Tofu - at what temperature does it cook?
December 29, 2005 6:44 AM   Subscribe

Tofu - at what temperature does it cook?

I eat a lot of tofu. I've started cooking a lot of tofu. It seems to disagree with me if it's not fully cooked. But how much cooking is enough to avoid this unfortunate effect? Is boiling sufficient/necessary? I'm interested in using a meat thermometer to figure out how much heat I need to apply, so I can innovate successfully.

I did some googling but couldn't find the answer. I also found a thread here on tofu cooking (asking about getting the center unwatery) and followed links from that thread, but no joy.
posted by amtho to Science & Nature (16 answers total)
"Raw" tofu is already cooked. A gassy or ill-feeling response to eating unheated tofu is probably due to bacteria. If you want raw-like tofu, that page suggests a 5-10 minute steam and then putting it in the freezer to quick-chill it.
posted by Plutor at 6:54 AM on December 29, 2005

How are you cooking it when it disagrees with you? Steaming, boiling, frying?

(I press my tofu under a cutting board with heavy cans on top to keep it from being watery.)
posted by bcwinters at 6:58 AM on December 29, 2005

Response by poster: The problem is usually when I've gotten it in a restaurant, maybe on a salad or in a dish that didn't seem quite done. I don't think I've ever swallowed it raw at home; I usually cook the heck out of it.

I know, horrendously unscientific. I'm looking for other people's science.

Anyway, the texture (and flavor?) do seem different/better when the tofu is cooked.

When you say "Raw" tofu is already cooked, do you mean that part of the process of making tofu includes heating? Or do you mean the "cooking" that comes from the un-heated tofu-making (curding) process?

I do have a pretty sensitive stomach, so even if other people can eat raw tofu, that's not going to convince me.

Thanks for the article; useful information no doubt. Even if bacteria is the problem, I'd be interested in finding the exact temperature needed to destroy the bacteria.

But I'm also looking for the exact temperature to "denature" (?) the soybean protein.
posted by amtho at 7:17 AM on December 29, 2005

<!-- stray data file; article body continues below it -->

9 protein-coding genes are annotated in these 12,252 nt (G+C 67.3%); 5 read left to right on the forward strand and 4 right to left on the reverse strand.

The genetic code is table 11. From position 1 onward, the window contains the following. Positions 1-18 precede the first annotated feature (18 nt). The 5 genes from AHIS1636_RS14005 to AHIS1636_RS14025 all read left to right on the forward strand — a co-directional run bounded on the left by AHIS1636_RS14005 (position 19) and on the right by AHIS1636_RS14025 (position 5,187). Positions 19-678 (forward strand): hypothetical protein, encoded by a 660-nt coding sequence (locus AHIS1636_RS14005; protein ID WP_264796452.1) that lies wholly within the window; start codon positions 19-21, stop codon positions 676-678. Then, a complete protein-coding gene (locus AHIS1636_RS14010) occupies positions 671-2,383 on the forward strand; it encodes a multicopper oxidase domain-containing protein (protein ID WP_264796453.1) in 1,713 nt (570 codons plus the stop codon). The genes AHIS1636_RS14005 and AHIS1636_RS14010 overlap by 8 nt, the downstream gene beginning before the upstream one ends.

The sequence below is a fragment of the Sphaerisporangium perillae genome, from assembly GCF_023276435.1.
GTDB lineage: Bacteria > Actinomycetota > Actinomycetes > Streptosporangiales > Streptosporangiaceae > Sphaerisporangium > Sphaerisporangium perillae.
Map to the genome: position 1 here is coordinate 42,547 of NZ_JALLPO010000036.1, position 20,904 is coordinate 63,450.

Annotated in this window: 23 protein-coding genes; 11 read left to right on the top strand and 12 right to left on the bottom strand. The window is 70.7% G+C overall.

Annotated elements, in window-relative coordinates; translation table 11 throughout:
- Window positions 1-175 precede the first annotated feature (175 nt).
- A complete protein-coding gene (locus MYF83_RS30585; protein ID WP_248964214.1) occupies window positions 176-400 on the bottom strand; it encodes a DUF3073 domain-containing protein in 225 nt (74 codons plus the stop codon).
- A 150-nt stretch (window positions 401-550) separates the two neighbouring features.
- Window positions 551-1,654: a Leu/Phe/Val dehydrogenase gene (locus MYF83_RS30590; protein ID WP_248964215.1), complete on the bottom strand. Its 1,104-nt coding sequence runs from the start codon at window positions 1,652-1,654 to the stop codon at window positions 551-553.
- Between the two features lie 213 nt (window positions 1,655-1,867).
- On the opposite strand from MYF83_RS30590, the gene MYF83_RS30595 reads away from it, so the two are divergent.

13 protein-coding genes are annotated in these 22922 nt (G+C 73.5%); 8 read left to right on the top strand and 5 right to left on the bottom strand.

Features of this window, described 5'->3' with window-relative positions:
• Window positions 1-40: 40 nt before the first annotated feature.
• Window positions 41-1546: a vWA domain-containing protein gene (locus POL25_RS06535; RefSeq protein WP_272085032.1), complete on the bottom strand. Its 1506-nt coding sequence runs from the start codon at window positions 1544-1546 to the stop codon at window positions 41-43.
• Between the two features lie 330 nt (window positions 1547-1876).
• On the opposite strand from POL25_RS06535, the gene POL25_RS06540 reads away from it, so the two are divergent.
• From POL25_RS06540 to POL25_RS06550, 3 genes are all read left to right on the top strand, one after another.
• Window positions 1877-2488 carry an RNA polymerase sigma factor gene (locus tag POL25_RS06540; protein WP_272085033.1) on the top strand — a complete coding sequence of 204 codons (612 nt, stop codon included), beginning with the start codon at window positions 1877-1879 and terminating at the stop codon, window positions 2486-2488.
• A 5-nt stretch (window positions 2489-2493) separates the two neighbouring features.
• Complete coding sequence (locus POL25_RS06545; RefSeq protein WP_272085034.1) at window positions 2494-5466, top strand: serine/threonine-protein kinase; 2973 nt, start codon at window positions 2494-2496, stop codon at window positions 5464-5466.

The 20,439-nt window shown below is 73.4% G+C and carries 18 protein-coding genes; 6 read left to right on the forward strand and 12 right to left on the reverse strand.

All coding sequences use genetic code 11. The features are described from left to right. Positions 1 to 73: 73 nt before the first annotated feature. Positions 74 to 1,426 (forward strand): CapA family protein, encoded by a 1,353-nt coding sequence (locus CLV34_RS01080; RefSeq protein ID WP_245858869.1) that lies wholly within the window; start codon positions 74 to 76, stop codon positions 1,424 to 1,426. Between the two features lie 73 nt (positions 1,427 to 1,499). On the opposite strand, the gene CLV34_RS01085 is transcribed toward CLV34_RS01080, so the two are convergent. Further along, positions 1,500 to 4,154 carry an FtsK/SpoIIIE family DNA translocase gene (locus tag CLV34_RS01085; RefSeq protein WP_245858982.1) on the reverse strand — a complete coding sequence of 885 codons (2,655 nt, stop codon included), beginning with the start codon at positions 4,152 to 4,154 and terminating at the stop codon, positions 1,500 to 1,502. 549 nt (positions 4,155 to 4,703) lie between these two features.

Best answer: isn't the difference between marinating meat and tofu that the protein doesn't need to be denatured in tofu, and so you only need to marinate for a little while?

this page tells me that soy proteins are denatured at the boiling point.
posted by soma lkzx at 7:52 AM on December 29, 2005

here's what i was thinking of:

"Of course, the word 'marinade' and the word 'brine' share the same etymological roots, but there is a big difference in practice. You see, a brine really just refers to a salty liquid. But a marinade always includes acid, either citrus juice or vinegar, wine, something like that in order to tenderize the proteins of tough cuts of meat. But here's the thing, tofu's proteins are already coagulated, i.e. cooked. So, tenderizing is not really an issue. However, flavor injection is."

from every mefier's most trusted food source, alton brown
posted by soma lkzx at 7:54 AM on December 29, 2005 [1 favorite]

It's already cooked. Your indigestion is either your imagination, due to another food, or a general intolerance to tofu.
posted by rxrfrx at 8:12 AM on December 29, 2005

Best answer: I just have to mention, have you ever had fresh tofu? It is the most amazing experience ever. None of the beany taste, and being fresh I'm sure it does not have the amount of bacteria that tofu sitting in water for weeks is growing. Fresh tofu is like the most divine of custards, more delicate and comforting. (If anyone is in NYC there are plenty of places to get it, En Japanese Brasserie, and the HOT TAHO take out place south of Bayard on Mott.)

And yes, tofu is made by boiling the soy milk that has come from the soybeans. Fresh tofu is warm. Thus packaged tofu is a product that was originally warm and thus the perfect environment for bacteria.

While I don't have a method for eliminating the bacteria, if you're into tofu, I recommend fresh tofu.
posted by scazza at 8:29 AM on December 29, 2005

You might try fully freezing and then thawing your tofu before you eat it. We do this when making dishes where the tofu stands in for real meat. Freezing changes the texture significantly, making it more fibrous and chewy rather than smooshy. It seems drier as well.